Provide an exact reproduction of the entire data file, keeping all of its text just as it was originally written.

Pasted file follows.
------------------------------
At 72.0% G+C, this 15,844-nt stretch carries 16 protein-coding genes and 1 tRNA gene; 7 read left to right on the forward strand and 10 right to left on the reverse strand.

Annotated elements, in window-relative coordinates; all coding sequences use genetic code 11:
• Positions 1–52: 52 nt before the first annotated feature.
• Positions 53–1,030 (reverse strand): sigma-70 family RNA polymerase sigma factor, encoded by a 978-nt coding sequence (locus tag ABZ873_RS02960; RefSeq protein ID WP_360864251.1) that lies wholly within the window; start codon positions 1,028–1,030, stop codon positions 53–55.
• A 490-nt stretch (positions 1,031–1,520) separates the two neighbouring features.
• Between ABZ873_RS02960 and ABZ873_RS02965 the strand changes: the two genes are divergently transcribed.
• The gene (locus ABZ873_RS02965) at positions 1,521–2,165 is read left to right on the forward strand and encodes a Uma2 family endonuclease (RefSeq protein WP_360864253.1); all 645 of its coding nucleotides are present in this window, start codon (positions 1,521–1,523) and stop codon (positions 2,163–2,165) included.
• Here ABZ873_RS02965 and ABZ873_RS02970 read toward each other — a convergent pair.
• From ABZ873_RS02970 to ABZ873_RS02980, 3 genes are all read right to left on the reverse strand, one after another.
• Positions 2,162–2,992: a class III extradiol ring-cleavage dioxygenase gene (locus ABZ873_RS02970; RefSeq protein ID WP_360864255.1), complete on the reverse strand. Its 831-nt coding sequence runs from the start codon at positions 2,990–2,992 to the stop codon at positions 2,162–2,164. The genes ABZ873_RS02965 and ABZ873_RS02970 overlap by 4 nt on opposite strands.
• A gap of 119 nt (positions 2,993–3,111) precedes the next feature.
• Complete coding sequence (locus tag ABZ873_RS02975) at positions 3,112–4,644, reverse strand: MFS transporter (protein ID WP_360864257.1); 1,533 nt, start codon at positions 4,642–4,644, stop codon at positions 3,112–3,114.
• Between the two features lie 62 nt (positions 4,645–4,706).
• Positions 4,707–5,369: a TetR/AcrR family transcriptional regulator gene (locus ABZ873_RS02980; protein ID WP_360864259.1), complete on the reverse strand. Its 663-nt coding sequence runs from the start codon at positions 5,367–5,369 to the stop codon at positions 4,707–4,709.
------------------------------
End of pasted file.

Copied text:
At 72.0% G+C, this 15,844-nt stretch carries 16 protein-coding genes and 1 tRNA gene; 7 read left to right on the forward strand and 10 right to left on the reverse strand.

Annotated elements, in window-relative coordinates; all coding sequences use genetic code 11:
• Positions 1–52: 52 nt before the first annotated feature.
• Positions 53–1,030 (reverse strand): sigma-70 family RNA polymerase sigma factor, encoded by a 978-nt coding sequence (locus tag ABZ873_RS02960; RefSeq protein ID WP_360864251.1) that lies wholly within the window; start codon positions 1,028–1,030, stop codon positions 53–55.
• A 490-nt stretch (positions 1,031–1,520) separates the two neighbouring features.
• Between ABZ873_RS02960 and ABZ873_RS02965 the strand changes: the two genes are divergently transcribed.
• The gene (locus ABZ873_RS02965) at positions 1,521–2,165 is read left to right on the forward strand and encodes a Uma2 family endonuclease (RefSeq protein WP_360864253.1); all 645 of its coding nucleotides are present in this window, start codon (positions 1,521–1,523) and stop codon (positions 2,163–2,165) included.
• Here ABZ873_RS02965 and ABZ873_RS02970 read toward each other — a convergent pair.
• From ABZ873_RS02970 to ABZ873_RS02980, 3 genes are all read right to left on the reverse strand, one after another.
• Positions 2,162–2,992: a class III extradiol ring-cleavage dioxygenase gene (locus ABZ873_RS02970; RefSeq protein ID WP_360864255.1), complete on the reverse strand. Its 831-nt coding sequence runs from the start codon at positions 2,990–2,992 to the stop codon at positions 2,162–2,164. The genes ABZ873_RS02965 and ABZ873_RS02970 overlap by 4 nt on opposite strands.
• A gap of 119 nt (positions 2,993–3,111) precedes the next feature.
• Complete coding sequence (locus tag ABZ873_RS02975) at positions 3,112–4,644, reverse strand: MFS transporter (protein ID WP_360864257.1); 1,533 nt, start codon at positions 4,642–4,644, stop codon at positions 3,112–3,114.
• Between the two features lie 62 nt (positions 4,645–4,706).
• Positions 4,707–5,369: a TetR/AcrR family transcriptional regulator gene (locus ABZ873_RS02980; protein ID WP_360864259.1), complete on the reverse strand. Its 663-nt coding sequence runs from the start codon at positions 5,367–5,369 to the stop codon at positions 4,707–4,709.